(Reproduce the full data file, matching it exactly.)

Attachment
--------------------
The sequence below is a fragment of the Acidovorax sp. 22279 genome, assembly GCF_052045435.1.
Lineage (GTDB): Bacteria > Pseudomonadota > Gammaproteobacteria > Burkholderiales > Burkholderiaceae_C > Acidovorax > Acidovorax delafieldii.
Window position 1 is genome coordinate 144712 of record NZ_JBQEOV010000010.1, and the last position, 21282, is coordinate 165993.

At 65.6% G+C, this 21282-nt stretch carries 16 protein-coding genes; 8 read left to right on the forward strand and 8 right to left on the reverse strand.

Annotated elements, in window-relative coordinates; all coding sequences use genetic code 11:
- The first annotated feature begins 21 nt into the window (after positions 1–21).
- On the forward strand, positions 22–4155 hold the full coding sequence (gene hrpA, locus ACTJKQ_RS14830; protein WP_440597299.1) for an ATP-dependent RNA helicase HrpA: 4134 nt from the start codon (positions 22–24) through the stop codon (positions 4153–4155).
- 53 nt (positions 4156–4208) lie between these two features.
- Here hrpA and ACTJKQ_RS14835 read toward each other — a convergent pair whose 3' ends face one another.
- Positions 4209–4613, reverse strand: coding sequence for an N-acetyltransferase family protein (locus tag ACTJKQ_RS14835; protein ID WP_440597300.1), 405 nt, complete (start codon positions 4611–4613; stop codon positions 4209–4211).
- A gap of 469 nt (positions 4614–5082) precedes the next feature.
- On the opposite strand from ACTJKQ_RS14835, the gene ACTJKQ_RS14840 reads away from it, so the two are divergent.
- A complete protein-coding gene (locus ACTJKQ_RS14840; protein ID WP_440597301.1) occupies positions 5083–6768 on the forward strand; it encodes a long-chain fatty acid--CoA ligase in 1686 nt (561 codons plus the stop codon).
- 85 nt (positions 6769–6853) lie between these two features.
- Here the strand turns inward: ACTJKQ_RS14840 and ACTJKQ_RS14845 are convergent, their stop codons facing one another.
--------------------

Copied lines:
The sequence below is a fragment of the Acidovorax sp. 22279 genome, assembly GCF_052045435.1.
Lineage (GTDB): Bacteria > Pseudomonadota > Gammaproteobacteria > Burkholderiales > Burkholderiaceae_C > Acidovorax > Acidovorax delafieldii.
Window position 1 is genome coordinate 144712 of record NZ_JBQEOV010000010.1, and the last position, 21282, is coordinate 165993.

At 65.6% G+C, this 21282-nt stretch carries 16 protein-coding genes; 8 read left to right on the forward strand and 8 right to left on the reverse strand.

Annotated elements, in window-relative coordinates; all coding sequences use genetic code 11:
- The first annotated feature begins 21 nt into the window (after positions 1–21).
- On the forward strand, positions 22–4155 hold the full coding sequence (gene hrpA, locus ACTJKQ_RS14830; protein WP_440597299.1) for an ATP-dependent RNA helicase HrpA: 4134 nt from the start codon (positions 22–24) through the stop codon (positions 4153–4155).
- 53 nt (positions 4156–4208) lie between these two features.
- Here hrpA and ACTJKQ_RS14835 read toward each other — a convergent pair whose 3' ends face one another.
- Positions 4209–4613, reverse strand: coding sequence for an N-acetyltransferase family protein (locus tag ACTJKQ_RS14835; protein ID WP_440597300.1), 405 nt, complete (start codon positions 4611–4613; stop codon positions 4209–4211).
- A gap of 469 nt (positions 4614–5082) precedes the next feature.
- On the opposite strand from ACTJKQ_RS14835, the gene ACTJKQ_RS14840 reads away from it, so the two are divergent.
- A complete protein-coding gene (locus ACTJKQ_RS14840; protein ID WP_440597301.1) occupies positions 5083–6768 on the forward strand; it encodes a long-chain fatty acid--CoA ligase in 1686 nt (561 codons plus the stop codon).
- 85 nt (positions 6769–6853) lie between these two features.
- Here the strand turns inward: ACTJKQ_RS14840 and ACTJKQ_RS14845 are convergent, their stop codons facing one another.